Will McCain's record now come under closer scrutiny? Perhaps. Will the other candidates make an issue of the allegations in The Times? Don't count on it, although the folks who worked for Mitt Romney must be pounding their fists on the table and asking why this story didn't come out before the primaries. It likely would have helped Romney, they could argue.

We'll have the latest on the allegations, tonight at 11.

We're also covering a debate between Barack Obama and Hillary Clinton, tonight in Texas. Sen. Clinton needs to win the Texas primary on March 4; if she doesn't, her husband said yesterday, her chances of winning the nomination are likely over. Was this Bill Clinton's way of exhorting voters? Maybe. But it was nonetheless a dire prediction.

The latest ABC News poll, released tonight, shows that Clinton and Obama are virtually tied in Texas, with Clinton holding a slim lead in Ohio.

Our political editor Dave Evans is covering the debate for us tonight, at 11.

And as long as we're talking behind the scenes -- I should say that we had long discussions last night about how to cover The Times story, which first appeared earlier in the evening on its website. They were honest, sometimes heated. But once McCain issued his statement, the arguments against running the story became moot. McCain himself insured this was a story.

The arguments for running it -- without our without McCain's statement - were based in no small part on the fact that it was The Times that went with the story. These may not be the best of times for the newspaper, but it is still The Times, and its coverage of this story cannot be ignored. (That McCain issued a statement proves the point, I think.) The Times running the story ensures that it's "in play" in the dialogue about the Presidential campaign.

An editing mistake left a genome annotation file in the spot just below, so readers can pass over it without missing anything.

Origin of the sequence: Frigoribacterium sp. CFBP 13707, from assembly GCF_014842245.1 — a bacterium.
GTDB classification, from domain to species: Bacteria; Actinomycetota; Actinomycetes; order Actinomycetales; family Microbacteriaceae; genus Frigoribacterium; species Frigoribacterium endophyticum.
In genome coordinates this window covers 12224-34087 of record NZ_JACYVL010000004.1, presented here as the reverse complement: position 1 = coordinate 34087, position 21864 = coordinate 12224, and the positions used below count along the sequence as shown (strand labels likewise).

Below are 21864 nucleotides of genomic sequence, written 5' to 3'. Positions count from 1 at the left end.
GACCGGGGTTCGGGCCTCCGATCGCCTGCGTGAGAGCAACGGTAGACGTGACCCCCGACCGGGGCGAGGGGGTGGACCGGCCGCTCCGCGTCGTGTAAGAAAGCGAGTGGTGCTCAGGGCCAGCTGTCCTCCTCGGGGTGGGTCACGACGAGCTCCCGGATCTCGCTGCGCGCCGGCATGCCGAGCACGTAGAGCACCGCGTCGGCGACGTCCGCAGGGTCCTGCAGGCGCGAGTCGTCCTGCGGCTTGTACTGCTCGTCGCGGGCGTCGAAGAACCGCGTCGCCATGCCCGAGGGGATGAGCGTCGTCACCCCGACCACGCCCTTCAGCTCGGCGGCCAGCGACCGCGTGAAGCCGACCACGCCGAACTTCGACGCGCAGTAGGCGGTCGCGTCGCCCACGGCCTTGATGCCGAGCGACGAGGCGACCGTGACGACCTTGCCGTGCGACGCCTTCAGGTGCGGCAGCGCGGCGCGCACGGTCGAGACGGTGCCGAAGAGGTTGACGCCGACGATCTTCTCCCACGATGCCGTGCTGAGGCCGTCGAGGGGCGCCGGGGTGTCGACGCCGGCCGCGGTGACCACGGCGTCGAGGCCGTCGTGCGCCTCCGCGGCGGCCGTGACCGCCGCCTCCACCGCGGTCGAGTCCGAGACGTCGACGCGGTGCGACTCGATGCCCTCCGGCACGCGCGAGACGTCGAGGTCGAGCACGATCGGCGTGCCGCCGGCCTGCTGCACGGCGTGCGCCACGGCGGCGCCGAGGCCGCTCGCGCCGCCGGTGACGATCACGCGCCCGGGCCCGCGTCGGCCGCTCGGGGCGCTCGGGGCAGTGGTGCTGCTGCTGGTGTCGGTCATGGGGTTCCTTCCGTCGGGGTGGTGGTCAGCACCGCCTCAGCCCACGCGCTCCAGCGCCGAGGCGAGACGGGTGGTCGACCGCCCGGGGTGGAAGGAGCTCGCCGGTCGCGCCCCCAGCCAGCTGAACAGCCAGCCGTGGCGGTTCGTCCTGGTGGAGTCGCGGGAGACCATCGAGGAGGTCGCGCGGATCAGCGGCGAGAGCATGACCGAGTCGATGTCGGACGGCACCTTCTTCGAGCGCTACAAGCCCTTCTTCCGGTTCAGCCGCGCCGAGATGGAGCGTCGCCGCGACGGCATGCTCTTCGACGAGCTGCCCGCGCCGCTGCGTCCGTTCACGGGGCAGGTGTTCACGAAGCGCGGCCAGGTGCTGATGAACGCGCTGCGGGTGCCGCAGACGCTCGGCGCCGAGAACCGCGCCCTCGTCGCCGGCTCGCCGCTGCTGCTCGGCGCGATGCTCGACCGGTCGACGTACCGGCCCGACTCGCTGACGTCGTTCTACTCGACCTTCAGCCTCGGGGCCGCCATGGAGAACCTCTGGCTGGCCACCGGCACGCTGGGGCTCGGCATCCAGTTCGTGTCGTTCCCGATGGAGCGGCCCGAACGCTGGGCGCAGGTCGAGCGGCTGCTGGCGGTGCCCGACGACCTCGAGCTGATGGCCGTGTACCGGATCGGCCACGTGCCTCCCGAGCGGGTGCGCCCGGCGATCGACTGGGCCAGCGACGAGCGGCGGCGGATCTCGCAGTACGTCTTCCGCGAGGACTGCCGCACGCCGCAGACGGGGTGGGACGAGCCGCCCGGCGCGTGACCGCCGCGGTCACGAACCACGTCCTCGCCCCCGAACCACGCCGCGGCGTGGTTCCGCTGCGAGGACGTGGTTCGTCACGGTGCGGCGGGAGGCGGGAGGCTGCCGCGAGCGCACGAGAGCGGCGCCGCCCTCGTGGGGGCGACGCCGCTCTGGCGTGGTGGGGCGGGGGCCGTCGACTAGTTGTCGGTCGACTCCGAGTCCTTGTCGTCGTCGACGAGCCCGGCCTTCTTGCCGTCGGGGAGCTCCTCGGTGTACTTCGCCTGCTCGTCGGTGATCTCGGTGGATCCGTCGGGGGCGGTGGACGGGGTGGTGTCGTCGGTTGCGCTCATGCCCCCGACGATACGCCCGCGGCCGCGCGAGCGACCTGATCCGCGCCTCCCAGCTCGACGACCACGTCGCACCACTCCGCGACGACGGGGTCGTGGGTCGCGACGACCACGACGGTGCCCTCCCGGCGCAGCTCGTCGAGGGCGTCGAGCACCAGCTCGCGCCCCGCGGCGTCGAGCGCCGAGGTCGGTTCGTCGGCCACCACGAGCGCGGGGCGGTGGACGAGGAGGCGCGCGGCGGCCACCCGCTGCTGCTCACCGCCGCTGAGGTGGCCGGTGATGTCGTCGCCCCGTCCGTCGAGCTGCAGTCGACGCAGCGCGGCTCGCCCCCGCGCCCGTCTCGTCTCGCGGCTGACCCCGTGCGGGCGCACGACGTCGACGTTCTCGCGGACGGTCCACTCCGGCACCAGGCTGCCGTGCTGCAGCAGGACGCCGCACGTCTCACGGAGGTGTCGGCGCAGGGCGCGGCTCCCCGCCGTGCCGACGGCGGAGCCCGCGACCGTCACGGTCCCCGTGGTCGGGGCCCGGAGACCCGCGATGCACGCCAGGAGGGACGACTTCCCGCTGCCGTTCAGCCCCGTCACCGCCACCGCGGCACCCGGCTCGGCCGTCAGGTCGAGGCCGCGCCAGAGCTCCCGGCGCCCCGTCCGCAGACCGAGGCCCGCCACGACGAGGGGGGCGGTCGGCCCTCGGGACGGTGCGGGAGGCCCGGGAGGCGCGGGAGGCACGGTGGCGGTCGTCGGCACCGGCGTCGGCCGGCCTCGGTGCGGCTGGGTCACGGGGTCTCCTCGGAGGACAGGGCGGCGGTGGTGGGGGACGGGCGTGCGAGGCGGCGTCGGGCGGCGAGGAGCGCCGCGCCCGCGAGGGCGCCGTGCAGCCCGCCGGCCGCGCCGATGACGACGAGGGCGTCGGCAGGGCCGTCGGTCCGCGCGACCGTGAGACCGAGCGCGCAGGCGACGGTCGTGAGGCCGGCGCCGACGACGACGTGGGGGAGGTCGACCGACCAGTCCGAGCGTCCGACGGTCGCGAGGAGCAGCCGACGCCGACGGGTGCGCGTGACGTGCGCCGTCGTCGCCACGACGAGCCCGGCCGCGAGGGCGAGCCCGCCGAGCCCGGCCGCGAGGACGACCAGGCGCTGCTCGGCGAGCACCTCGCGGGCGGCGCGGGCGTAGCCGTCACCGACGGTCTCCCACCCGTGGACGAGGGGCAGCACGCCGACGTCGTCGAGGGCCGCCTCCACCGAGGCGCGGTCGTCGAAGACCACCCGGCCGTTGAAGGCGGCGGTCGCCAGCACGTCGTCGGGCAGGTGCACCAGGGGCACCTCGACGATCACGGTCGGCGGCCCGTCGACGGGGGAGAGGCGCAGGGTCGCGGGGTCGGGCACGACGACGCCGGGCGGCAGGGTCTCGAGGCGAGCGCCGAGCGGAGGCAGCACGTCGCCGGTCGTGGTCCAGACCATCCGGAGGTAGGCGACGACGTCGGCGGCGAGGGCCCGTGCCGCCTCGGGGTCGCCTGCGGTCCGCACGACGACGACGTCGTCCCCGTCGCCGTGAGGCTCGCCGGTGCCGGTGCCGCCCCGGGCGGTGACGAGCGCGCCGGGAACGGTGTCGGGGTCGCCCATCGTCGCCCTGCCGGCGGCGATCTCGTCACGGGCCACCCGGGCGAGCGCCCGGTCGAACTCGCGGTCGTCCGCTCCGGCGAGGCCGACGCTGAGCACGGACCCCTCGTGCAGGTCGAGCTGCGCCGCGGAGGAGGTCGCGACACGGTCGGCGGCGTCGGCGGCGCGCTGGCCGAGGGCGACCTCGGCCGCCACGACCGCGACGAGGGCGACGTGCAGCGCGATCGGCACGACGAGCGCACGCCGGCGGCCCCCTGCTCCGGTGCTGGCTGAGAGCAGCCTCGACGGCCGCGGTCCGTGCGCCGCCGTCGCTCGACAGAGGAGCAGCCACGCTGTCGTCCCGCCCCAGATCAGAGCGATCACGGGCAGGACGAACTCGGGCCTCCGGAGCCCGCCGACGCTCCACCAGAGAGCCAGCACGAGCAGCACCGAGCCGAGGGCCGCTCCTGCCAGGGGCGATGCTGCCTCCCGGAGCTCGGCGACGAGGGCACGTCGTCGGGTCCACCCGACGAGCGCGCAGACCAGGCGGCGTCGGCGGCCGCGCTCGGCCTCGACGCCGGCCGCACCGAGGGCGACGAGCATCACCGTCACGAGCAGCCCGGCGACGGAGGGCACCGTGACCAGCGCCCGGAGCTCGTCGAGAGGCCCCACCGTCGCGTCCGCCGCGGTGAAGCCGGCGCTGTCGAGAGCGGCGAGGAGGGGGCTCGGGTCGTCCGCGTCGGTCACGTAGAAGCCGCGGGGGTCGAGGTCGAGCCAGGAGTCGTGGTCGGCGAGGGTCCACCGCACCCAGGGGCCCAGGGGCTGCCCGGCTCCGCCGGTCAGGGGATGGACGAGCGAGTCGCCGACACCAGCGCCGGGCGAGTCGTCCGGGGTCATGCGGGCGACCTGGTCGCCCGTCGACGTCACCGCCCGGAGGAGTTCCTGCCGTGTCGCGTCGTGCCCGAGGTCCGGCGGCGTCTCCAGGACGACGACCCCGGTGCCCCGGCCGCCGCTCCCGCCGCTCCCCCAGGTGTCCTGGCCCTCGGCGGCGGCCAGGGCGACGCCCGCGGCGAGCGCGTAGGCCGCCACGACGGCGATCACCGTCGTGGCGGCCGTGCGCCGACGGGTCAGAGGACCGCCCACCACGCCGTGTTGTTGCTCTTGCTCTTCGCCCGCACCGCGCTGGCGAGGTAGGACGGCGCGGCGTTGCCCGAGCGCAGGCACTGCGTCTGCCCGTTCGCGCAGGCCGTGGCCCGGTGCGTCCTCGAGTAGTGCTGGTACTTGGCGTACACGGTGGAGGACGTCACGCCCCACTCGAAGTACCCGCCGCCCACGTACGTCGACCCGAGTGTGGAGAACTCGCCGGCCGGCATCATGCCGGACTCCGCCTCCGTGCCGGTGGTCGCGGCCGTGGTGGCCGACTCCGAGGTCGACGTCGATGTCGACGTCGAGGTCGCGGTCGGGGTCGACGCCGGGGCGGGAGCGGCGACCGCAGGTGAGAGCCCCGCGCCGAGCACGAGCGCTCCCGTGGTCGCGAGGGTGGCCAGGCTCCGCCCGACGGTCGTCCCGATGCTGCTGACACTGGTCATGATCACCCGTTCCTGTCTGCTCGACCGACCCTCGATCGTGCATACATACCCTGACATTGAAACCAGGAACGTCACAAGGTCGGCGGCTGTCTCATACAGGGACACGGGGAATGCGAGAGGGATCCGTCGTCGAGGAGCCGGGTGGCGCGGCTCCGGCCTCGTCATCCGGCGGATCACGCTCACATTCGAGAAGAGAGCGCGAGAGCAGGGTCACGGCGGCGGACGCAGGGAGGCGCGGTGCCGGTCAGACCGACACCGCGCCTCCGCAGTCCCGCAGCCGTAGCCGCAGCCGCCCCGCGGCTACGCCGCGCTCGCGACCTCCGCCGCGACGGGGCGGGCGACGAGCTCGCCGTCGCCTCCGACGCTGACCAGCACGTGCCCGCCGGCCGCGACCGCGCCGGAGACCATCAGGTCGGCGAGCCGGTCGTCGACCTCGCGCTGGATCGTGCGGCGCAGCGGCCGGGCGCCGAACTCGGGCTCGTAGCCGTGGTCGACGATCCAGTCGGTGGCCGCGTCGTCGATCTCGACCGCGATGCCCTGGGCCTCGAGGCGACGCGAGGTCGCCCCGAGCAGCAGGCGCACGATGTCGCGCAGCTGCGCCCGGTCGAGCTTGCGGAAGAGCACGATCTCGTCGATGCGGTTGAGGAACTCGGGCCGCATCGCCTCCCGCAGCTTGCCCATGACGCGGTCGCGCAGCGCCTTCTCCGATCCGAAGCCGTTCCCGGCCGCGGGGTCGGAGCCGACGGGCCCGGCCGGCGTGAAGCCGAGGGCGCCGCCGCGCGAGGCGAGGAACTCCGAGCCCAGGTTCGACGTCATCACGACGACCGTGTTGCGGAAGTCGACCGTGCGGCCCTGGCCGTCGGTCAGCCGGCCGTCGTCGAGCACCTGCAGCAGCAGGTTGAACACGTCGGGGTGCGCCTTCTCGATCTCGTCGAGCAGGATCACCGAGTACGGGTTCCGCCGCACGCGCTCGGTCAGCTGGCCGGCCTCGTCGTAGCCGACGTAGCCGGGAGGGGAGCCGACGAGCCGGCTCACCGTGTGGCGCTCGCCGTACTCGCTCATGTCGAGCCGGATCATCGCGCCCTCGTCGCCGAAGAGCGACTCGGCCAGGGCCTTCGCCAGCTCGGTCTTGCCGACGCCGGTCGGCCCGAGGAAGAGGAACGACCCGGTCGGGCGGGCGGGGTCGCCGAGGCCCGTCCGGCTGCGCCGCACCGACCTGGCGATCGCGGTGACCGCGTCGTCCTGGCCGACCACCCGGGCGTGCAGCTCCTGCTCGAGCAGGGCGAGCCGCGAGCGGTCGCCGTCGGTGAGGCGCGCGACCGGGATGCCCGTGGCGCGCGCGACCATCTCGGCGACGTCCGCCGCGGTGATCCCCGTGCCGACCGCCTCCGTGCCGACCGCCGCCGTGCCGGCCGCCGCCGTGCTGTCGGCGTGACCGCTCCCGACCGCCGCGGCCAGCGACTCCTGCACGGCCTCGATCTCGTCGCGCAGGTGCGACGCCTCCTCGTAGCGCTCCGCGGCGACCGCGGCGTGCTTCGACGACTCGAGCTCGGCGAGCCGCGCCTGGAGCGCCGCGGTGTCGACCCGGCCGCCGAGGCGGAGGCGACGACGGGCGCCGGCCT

It would have been hard to ignore.

Exhibit A is The National Enquirer's coverage of some sordid issues involving the John Edwards campaign. Don't know what I'm talking about? That's my point. No one covered the rumors, which turned out apparently not to be true.

Would love to know what you think about all the brouhaha. As always, please email me at Bill.S.Ritter@ABC.Com, and let me know if I can use your name.

Oh, one more item: the Republicans jumped all over The Times story; they quickly sent out an email asking for donations in light of The Times' proving "once again that the liberal mainstream media will do whatever it takes to put Senator Hillary Clinton or Barack Obama in the White House."

Ain't politics grand?

Weather is making news tonight -- a winter storm is arriving. Lee Goldberg has the latest in his AccuWeather forecast.

Also at 11 tonight, we're following the latest developments in Belgrade, where Serbs attacked and set fire to the U.S. Embassy, to protest the United States' recognizing Kosovo as an independent nation.

And our investigative reporter, Sarah Wallace, tonight has the story of a young man who nearly lost his eye after he was arrested for a graffiti violation in the Bronx. Police say he "incurred" the injury while trying to run away from them. It's a riveting story.

We'll also have any breaking news of the night, plus Scott Clark and Marvell Scott with the night's sports. I hope you can join Liz Cho and me, tonight at 11.

BILL RITTER